Instrumental Activities of Daily Living (IADLs)

      Instrumental Activities of Daily Living (IADLs) are essential for independence in life roles and required for aging in place. There are 8 activities core activities for independence including cooking, cleaning, communication, taking and managing medication, handling your personal finances, transportation and community mobility, shopping

      Cooking - The ability to follow a recipe and having the stamina to prepare a meal for yourself and/or your family

      Cleaning -   The ability to perform light housekeeping including making your bed, doing your laundry, washing the dishes, taking out the trash, vacuuming, sweeping, cleaning your bathroom, etc. 

      Communication - The ability to use the telephone, the computer, have conversations with people (familiar and strangers), communicate your needs clearly.

      Taking medication - The ability to sort and organize your medication or determine a compensatory method to do so as well as taking the appropriate dosage at the appropriate time. 

      Personal Finances - The ability to establish an organization method to understand financial responsibilities and pay your bills on time. 

      Transportation - Whether you are driving, calling for a driving service like a taxi or Uber, or taking public education. You must have a defined action plan for community mobility and transportation.

      Shopping - The ability to plan transportation, plan a grocery/clothing list of needs for yourself and your home, have the stamina to collect your items at the store, and be able to get them into your house. 

      Activities of Daily Living

      Occupational therapists are trained in occupations and activity analysis. An occupation is an activity that you believe is important to your life. There are many levels of occupations, but activities of daily living (ADLs) are the most personal activities and are usually the ones people find most important if they were to lose the ability to complete them.  

      ADLs include:

      • Bathing and showering
      • Getting dressed
      • Going to the bathroom
      • Walking and getting up and down from a chair or car
      • Eating and swallowing
      • Feeding 
      • Sexual activity 
      • Personal hygiene and grooming
      • Being able to use personal care devices like adaptive equipment and durable medical equipment 
      Functional Activities

      Occupation-based interventions are the most functional-based approach to rehabilitation. When you are invested in the activity and understand why you are doing something, your brain's ability to heal and re-learn motor patterns improves exponentially! Occupational therapists are functional rehabilitation specialists which means we are experts in translating physical strategies into functional activities! We understand that performing a sit-to-stand in the studio is much different than getting up from your favorite recliner chair! Likewise, re-learning how to move your arm or walk in the studio is much different than feeling confident entering your home or moving about the community! Buffalo Occupational Therapy always bridges this gap and includes these real-life elements as part of our outpatient rehabilitation process!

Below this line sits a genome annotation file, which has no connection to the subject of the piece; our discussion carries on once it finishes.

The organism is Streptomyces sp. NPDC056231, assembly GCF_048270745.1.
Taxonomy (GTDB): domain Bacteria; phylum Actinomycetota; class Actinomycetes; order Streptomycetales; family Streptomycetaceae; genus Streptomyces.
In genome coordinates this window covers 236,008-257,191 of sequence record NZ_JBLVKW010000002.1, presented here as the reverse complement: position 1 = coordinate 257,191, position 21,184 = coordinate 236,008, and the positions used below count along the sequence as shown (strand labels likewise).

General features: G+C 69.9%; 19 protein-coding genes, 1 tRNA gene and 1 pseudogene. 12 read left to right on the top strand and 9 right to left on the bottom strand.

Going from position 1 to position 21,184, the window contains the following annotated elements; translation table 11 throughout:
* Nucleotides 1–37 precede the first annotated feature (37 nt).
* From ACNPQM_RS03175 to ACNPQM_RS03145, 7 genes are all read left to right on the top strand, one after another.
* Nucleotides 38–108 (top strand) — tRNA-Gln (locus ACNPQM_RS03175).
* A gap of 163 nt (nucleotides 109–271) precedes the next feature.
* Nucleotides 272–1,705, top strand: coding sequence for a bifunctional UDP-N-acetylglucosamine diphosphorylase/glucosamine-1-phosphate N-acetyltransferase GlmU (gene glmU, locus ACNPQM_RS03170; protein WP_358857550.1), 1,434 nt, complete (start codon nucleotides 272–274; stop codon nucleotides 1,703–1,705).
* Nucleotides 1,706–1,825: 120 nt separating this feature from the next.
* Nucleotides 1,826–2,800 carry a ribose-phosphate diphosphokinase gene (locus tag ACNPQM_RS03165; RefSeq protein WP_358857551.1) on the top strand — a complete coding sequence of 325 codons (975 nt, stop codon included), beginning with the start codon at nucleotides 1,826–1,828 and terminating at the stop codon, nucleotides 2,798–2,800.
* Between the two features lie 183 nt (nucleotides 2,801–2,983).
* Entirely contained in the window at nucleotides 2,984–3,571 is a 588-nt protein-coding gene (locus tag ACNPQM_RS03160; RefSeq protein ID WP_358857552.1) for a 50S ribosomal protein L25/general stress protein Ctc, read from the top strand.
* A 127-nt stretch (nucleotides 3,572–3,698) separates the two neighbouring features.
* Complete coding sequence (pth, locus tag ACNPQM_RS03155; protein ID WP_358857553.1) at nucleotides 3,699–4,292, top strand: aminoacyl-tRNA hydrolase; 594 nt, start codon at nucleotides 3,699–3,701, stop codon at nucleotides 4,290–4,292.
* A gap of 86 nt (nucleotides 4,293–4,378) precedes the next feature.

Neuromuscular Massage

      Neuromuscular massage helps many diagnoses. Most specifically used for chronic pain and the release of trigger points (knots), NMM can help resolve debilitating pain resulting from soft tissue implications. Another way we use NMM is to enhance reaction time in individuals after a traumatic neurological event. Studies suggest that NMM can break up adhesions allowing for stronger and faster communication between nerves. 

      Comprehensive Evaluation

      Occupational therapists treat the entire person. Much like your primary care physician, we were required to learn elements of the entire body so that we could treat holistically (a one stop shop). Because of this, your outpatient rehabilitation specialist will perform an evaluation that assesses the following things: 

      • Personal history
        • Who are you? What do you do? What makes you tick? Why are you seeking outpatient therapy?
      • Physical function (upper body and lower body)
        • Strength, range of motion, and flexibility 
      • Neuromuscular function (brain to muscle communication)
        • Coordination, speed, agility, and reaction time 
      • Cognitive and Mind health
        • Short term memory, recall, information processing, and perception of illness 
      • Occupational Inventory (Activity and role inventory)
        • Roles you play like a caregiver, spouse, parent, employee, etc. 
        • Mobility inventory like the places you need to go 
        • IADL inventory and what activities are required for you to be independent 
        • Other activities that are important to you